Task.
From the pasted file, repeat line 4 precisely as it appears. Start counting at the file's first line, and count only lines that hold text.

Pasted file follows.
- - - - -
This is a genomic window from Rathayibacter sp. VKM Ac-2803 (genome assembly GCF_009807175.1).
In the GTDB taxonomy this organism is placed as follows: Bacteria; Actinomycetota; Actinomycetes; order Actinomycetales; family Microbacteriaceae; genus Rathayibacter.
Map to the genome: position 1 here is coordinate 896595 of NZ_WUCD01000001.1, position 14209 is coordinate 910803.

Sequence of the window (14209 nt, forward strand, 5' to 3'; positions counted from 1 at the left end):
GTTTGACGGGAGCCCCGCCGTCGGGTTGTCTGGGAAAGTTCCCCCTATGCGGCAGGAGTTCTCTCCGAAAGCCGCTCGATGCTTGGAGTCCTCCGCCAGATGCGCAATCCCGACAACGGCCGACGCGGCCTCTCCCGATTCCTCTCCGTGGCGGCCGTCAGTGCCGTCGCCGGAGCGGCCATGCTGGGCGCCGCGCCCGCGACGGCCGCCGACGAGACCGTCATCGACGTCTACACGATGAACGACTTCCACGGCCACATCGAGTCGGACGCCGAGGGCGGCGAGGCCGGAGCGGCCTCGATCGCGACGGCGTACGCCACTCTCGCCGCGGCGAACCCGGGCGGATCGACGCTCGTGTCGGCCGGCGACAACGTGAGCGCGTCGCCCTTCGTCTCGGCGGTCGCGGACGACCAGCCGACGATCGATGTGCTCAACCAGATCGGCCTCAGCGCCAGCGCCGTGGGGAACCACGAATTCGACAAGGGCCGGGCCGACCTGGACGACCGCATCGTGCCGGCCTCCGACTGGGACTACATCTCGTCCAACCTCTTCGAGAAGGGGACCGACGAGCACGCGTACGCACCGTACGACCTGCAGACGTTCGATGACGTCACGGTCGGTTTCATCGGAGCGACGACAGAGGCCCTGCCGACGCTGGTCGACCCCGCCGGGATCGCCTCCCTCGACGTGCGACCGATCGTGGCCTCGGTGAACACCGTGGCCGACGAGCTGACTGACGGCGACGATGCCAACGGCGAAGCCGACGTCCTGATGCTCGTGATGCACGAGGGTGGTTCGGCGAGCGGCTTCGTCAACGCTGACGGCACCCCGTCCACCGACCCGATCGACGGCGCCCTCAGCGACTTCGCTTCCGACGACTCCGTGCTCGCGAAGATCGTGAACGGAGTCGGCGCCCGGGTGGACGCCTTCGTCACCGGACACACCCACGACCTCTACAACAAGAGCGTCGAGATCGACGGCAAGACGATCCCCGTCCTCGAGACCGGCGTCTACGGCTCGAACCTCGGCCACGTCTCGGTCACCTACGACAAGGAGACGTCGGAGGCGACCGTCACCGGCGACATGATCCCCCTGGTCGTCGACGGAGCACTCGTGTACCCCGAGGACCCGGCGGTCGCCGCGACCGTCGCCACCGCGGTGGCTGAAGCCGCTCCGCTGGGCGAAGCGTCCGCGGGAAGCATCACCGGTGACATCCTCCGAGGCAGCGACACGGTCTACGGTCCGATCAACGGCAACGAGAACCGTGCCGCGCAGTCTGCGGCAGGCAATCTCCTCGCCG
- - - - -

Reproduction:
Sequence of the window (14209 nt, forward strand, 5' to 3'; positions counted from 1 at the left end):